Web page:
Tuesday, August 2, 2011
How to Write a Press Release
1. A good release should get you exposure on the community calendar or the FYI sidebar in newsprint.
2. It should get you a response by phone or by email. Often the newspaper, radio station or website will contact you for clarification or sometimes an interview.
3. Your release should be ready to print. If you do the work for them, they are more likely to use it in print. They can just plug it in and go. That saves them time and money.
Things to include:
For immediate release or the start date
Your Phone and email address
Several spaces below that: THE TITLE IN ALL CAPS
You need to keep it brief, but eye catching!
Example: LOCAL SCRIBE SIGNS WITH NATIONAL PUBLISHER
Subtitle in upper and lower case:
Example: Mount Airy Author Reads at the Cornelia Library
Put the WHO, WHAT, WHERE, WHEN in the first paragraph in an exciting and refreshing way.
Boring: Kathy Stemke will be reading her book at the Cornelia Library on Thursday, August 4, 2011.
Creative way to give the same information: Story telling is a lost art. Children learn about relationships, their community and how things work through stories. Retired teacher and author, Kathy Stemke, showcases her craft Thursday, August 4th at the Cornelia Library.
The rest of the release should show why people should attend and why they should be interested in Kathy Stemke.
Example: Kathy Stemke has a B.S. from Southern Connecticut State University and Covenant Life Seminary, as well as graduate coursework from New York Institute of Technology and Columbia University. Hanging her hat in the North Georgia mountains, she has been a dancer, choreographer, teacher, tutor, writer and antiques dealer for many years. As a freelance writer and ghostwriter, Kathy has published hundreds of articles in directories, websites and magazines. She is a reviewer for Sylvan Dell Publishing. As a retired teacher, Kathy has several activities published with Gryphon House Publishing.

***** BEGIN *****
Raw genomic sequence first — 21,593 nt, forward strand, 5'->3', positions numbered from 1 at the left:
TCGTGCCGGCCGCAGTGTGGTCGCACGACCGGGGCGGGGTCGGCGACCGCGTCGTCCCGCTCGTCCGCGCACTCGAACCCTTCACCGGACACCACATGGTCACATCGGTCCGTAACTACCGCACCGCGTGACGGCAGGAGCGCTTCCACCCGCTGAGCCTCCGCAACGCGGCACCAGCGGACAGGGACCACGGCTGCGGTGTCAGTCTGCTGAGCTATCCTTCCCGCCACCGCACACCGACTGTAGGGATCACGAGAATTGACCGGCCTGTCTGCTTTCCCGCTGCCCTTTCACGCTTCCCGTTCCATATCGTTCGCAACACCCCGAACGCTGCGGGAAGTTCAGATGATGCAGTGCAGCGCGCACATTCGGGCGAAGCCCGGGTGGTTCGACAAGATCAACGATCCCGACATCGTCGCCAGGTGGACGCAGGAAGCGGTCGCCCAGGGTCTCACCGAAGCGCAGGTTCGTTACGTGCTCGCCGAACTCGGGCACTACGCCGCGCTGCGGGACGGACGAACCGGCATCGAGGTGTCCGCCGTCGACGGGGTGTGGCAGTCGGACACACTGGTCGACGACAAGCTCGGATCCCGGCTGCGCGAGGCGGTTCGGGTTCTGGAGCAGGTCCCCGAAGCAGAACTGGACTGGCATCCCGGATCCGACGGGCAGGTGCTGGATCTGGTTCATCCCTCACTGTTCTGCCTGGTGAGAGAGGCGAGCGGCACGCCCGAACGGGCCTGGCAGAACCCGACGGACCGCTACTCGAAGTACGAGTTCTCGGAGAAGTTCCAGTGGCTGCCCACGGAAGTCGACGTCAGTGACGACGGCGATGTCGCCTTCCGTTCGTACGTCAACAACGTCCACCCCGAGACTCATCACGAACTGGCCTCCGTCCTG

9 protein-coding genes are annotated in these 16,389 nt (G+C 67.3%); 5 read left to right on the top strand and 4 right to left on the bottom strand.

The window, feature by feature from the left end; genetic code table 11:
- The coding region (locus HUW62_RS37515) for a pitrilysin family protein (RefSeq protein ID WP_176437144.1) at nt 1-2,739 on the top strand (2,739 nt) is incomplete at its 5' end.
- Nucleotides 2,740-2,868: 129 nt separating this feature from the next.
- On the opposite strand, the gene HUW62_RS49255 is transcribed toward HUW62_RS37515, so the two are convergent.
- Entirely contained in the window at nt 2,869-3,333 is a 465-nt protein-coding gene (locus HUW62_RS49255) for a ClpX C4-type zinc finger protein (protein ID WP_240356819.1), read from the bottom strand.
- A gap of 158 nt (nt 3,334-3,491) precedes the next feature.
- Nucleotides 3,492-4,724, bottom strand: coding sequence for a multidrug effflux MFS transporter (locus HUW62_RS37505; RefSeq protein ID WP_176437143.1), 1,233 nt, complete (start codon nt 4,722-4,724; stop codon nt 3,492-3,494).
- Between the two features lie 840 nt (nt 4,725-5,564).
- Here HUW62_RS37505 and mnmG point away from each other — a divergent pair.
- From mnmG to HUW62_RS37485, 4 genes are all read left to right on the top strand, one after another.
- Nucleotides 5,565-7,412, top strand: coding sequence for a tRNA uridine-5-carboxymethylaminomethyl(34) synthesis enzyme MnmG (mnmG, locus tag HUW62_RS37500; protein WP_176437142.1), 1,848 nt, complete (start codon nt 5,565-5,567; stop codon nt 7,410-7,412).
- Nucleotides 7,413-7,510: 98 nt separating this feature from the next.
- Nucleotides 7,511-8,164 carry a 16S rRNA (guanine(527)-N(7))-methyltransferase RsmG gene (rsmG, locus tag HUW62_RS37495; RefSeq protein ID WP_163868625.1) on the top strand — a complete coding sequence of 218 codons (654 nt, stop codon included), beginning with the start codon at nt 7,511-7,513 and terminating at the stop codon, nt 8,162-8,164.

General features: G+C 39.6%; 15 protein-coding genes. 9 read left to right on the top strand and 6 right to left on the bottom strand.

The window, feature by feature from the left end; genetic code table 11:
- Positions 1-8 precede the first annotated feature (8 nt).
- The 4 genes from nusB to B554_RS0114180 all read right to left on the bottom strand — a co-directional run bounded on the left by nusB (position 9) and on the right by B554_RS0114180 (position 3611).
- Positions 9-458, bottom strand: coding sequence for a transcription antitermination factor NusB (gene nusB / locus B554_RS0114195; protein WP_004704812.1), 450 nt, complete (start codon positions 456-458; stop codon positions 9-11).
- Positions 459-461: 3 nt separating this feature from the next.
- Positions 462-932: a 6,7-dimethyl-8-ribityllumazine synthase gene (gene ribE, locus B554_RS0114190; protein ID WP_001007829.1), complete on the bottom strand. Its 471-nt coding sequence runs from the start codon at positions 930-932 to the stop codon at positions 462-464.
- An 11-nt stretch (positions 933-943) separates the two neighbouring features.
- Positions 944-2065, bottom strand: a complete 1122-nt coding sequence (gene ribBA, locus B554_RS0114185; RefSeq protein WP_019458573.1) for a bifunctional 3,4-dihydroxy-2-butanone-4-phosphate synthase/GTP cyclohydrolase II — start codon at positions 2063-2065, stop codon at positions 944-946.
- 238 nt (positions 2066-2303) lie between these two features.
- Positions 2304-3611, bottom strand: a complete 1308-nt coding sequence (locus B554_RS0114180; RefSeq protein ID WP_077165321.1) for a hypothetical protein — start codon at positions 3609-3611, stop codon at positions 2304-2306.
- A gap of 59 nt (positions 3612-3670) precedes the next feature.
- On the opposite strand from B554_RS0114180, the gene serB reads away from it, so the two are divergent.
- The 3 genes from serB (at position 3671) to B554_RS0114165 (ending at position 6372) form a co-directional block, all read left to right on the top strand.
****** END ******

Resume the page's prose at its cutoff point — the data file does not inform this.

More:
Kathy’s first e-book, Moving Through All Seven Days, is now available on Lulu. Trouble on Earth Day, a picture book about recycling and Sh Sh Sh Let the baby Sleep a picture book that deals with sibling relationships and consonant blends are also available.
The closing of your press release should be specifically about who the release represents. If it represents the library, you want to give the specific address and phone information so people can contact them with questions. If the release is from Kathy Stemke, she should add a phone number, email address and website address.
Example: For more information contact Ms. Stemke at 678 234-5151, or firstname.lastname@example.org. You can sign up for Kathy’s free monthly newsletter, Movement and Rhythm, on her blog: http://educationtipster.blogspot.com
Keep it to one page! Just remember, if they want more, they will ask for it. Fill the space at the bottom of the page with contact numbers. Edit well and submit a clean copy.
A picture is worth a thousand words. Every medium loves photos. If you are submitting a photo please identify everyone in it, left to right, front row, back row. You must have photo releases available. If you submit a photo by email, make sure it is very high resolution. If you submit a snapshot by mail, make sure it is not your one and only copy, because with some newsrooms you will never see it again.
Better still, offer the paper a photo opportunity - you with your award, you accepting your award, or you signing your books for your fans.
If you have published a new book, suggest a giveaway--a write-in competition with a couple of copies of your book as prizes.
MORE ON BOOK MARKETING
What is an Author Platform and How Do You Create It?
Writing and Book Marketing – Your Pitch
Book Marketing – Increasing Visibility on Amazon
By Terry Whalin @terrywhalin “What are you writing these days?,” one of my friends asked. I had to do some personal accounting for a se...
You may be an author or writer who takes the time to comment on other websites. This is an effective online marketing strategy. It builds br...
by Valerie Allen When naming your characters it’s tempting to give your friends, family, or coworkers a chance for their 15 minutes o...
I sometimes run Q and A a la Ann Landers columns in my SharingwithWriters newsletter using questions that my clients ask me or that subsc...